Prevent Salmonella: Thoroughly Clean Your Kitchen
Edited by Robbi, Lynn, Eng, Olivia and 5 others
Salmonella is a bacteria found in the intestines of animals and people.
When these bacteria contaminate the food you eat, it can cause a condition known as salmonellosis, or what is more commonly known as food or salmonella poisoning.
Symptoms of food poisoning include fever, diarrhea, and vomiting. The good news is salmonellosis is entirely preventable.
How to Prevent Food Poisoning in the Home
To prevent an infection, it's vital that we first understand how this bacteria can get into your food. Salmonella can be present in or on raw meat, fish, poultry, eggs, and even some vegetables.
- 1Generally, proper cooking temperatures kill salmonella bacteria on or in your food. The problems come when finished dishes are contaminated by residual salmonella in the kitchen.Advertisement
- 2If you are preparing a dish with an ingredient known for salmonella contamination, it is important that you clean carefully, before, during and after preparations. Start by gathering clean towels and washcloths.Advertisement
- 3Throw away worn-out sponges or washcloths you are using in the kitchen. Sponges are notorious for holding bacteria in the tiny pores and crevices. While they may be pretty and handy, a sponge can also spread salmonella all over your kitchen. First, pour hot water on the sponge if you want to use it for washing dishes.
- 4Chicken often gets a bum rap for being the primary source of salmonella, which has convinced many cooks to begin washing chicken before cooking. Unfortunately, this actually only spreads bacteria around your kitchen! Do not wash chicken before cooking or storing it in the refrigerator.
- 5Wipe up spills on the stove immediately, especially if you have dripped blood or fluids from any type of meat.
- 6If you are planning to store meat in the refrigerator overnight for cooking the next day, a good layer of salt can inhibit bacteria and germ growth. It may seem like an old school way to prevent food poisoning, but if it works, why knock it? Also, make sure it is wrapped properly so no juices can leak from the bag or container, and try not to put on the rack right above vegetables and fruit that are eaten raw.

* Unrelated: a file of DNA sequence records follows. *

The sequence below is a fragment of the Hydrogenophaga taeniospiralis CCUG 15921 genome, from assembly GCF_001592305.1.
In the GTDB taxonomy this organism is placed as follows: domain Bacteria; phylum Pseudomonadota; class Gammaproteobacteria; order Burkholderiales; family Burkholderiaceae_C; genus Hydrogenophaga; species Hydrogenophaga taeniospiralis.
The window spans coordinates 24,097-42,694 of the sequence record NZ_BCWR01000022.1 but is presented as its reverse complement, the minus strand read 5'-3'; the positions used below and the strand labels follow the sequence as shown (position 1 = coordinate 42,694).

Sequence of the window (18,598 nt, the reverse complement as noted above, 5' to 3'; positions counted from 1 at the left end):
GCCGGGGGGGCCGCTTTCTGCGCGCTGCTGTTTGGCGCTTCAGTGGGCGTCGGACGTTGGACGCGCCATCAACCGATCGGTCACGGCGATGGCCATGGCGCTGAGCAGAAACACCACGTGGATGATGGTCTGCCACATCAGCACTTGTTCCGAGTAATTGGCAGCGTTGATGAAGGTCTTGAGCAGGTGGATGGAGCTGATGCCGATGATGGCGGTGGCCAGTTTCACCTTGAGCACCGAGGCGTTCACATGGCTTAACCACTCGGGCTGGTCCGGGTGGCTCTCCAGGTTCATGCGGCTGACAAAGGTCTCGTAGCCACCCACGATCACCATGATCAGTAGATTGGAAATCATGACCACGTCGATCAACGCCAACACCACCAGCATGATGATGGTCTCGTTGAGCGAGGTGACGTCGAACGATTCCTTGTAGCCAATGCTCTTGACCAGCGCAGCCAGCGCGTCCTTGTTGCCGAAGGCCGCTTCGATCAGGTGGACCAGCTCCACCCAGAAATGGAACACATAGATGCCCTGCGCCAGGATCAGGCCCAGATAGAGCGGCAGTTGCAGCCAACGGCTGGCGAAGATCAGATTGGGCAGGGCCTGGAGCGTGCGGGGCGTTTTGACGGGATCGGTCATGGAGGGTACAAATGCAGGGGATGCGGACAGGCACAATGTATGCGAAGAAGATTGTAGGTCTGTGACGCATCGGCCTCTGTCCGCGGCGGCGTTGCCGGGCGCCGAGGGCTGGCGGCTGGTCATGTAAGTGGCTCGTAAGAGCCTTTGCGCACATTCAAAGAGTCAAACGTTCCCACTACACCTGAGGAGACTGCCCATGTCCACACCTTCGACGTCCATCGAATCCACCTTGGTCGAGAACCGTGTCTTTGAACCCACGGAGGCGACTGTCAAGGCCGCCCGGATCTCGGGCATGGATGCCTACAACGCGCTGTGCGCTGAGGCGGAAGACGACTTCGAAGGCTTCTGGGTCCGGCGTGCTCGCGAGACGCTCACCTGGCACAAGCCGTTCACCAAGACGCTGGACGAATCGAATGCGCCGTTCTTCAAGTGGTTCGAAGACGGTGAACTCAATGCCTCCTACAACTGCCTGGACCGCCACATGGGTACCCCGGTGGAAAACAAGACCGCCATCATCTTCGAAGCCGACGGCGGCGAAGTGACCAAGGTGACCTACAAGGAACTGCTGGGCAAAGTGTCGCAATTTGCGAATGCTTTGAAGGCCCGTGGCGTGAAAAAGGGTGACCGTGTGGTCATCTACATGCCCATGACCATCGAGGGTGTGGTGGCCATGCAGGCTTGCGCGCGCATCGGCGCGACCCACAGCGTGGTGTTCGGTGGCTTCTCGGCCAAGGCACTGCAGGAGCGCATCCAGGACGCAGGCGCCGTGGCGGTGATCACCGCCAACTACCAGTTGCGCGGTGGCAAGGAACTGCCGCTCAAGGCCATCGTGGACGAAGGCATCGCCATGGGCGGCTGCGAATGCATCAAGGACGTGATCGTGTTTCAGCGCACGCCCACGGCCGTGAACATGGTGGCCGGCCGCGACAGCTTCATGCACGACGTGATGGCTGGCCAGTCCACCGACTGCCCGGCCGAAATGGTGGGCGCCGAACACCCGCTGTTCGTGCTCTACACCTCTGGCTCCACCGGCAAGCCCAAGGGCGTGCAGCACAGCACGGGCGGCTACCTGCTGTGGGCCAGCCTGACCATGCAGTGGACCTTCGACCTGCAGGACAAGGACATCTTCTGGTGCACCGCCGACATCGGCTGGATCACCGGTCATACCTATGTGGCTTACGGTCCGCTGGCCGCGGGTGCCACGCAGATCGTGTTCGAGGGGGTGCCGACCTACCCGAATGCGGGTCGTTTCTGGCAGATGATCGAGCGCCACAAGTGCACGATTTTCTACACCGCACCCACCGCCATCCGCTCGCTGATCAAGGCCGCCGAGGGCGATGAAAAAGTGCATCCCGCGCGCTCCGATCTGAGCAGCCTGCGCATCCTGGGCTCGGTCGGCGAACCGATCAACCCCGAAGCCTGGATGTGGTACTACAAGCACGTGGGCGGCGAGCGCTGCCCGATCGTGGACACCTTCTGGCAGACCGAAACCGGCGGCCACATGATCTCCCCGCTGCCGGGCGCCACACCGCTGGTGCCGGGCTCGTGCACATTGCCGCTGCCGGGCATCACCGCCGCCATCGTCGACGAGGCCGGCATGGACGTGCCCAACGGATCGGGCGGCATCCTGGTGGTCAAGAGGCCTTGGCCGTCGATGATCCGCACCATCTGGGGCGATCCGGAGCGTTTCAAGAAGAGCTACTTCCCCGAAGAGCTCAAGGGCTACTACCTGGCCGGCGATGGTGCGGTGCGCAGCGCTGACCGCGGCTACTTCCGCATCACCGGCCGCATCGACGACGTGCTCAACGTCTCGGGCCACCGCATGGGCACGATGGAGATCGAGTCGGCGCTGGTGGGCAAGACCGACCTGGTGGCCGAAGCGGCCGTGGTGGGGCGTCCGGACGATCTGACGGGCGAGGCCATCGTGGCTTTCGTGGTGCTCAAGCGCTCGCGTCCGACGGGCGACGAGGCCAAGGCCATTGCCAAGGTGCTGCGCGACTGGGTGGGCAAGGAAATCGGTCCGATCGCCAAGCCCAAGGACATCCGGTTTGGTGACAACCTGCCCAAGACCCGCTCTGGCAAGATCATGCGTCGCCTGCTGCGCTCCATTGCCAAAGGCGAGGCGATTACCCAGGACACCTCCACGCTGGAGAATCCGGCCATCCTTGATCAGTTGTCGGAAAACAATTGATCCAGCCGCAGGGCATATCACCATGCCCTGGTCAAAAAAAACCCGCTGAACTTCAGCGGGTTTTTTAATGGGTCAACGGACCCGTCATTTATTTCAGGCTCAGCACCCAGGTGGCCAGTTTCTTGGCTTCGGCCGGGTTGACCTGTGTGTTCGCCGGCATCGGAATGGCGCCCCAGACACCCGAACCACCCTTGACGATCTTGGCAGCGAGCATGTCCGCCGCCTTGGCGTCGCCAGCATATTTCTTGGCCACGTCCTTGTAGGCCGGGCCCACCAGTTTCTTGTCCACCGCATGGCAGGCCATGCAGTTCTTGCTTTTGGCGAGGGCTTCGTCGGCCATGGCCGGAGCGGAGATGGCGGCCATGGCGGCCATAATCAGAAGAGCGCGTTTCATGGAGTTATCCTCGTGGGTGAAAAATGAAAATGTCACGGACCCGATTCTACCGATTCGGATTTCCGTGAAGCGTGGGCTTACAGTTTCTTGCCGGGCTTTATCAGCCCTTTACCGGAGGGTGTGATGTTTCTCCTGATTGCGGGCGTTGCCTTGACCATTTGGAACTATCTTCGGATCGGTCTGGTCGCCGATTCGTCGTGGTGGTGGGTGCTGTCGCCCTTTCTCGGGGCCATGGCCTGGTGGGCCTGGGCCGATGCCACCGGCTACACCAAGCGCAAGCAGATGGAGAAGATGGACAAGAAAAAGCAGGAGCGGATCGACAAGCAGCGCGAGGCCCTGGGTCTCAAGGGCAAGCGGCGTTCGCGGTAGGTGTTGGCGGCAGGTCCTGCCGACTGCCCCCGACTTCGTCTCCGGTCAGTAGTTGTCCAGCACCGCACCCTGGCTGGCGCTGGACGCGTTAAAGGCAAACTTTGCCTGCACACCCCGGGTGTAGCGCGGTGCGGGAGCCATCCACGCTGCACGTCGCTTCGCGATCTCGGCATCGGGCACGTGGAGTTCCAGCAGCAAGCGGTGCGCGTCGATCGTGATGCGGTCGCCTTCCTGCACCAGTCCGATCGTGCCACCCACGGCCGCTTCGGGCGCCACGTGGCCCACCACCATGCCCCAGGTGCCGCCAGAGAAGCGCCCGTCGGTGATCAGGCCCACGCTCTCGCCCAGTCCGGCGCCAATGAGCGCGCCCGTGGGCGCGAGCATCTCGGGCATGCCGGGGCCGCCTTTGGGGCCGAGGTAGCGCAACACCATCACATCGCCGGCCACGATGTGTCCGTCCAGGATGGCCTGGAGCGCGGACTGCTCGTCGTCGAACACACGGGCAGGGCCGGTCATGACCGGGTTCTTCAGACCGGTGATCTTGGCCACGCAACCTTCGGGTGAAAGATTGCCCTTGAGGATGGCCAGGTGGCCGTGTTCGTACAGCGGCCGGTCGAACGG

- 7One way you can reduce the risk of food poisoning is to start your meal prep by running a sink full of hot soapy water. In between preparing the chicken, beef or pork and making a salad, you should wipe down the counters, stove, and any other prep surface. It is also handy for depositing knives and other utensils in, to prevent cross-contamination.
- 8Cross contamination is one of the biggest problems in kitchens, and unfortunately can happen at any time, from the moment you pick up a package of meat at the grocery store until you place it on the counter at home. Wash your hands frequently, especially when handling meat.
- 9At the end of the day, many people like to give the kitchen a good once over to prevent the spread of all kinds of germs, including salmonella. If you prefer a particular cleaner, such as Fantastic 4, use it, but you should know that vinegar and water is an adequate and cheap cleaner. Wipe all surfaces, including the inside of your refrigerator, to prevent the spread of germs and bacteria.
- 10Be very aware of what you touch after handling raw meat. One of the biggest culprits is the tap you reach for to wash the raw meat off your hands. Don't forget to wash the taps as well.
- 11One final tip - invest in a good hands-free trashcan. While working with food, your hands can become contaminated with many different types of germs, including salmonella, and if you have to lift the lid, you are going to leave traces in the trashcan where other family members may come in contact. A simple can with a foot pedal will solve that problem.
Summarizing the Information
Food poisoning is not a fun experience, and neither are vomiting, diarrhea, abdominal cramping, and fever. Why suffer if you don't have to? Proper care and cleaning the kitchen can virtually eliminate the risk of salmonella poisoning.
Questions and Answers
Does salmonella need a damp or wet surface to survive?
After soap and water clean-up, once a surface dries, will salmonella bacteria survive? It addresses the medium in which salmonella can survive. I have tried: Normal soap and water, followed by wiping with dishcloth soaked in bleach-water and wrung until damp. I think it was caused by: This question in your string of questions to me does not apply.
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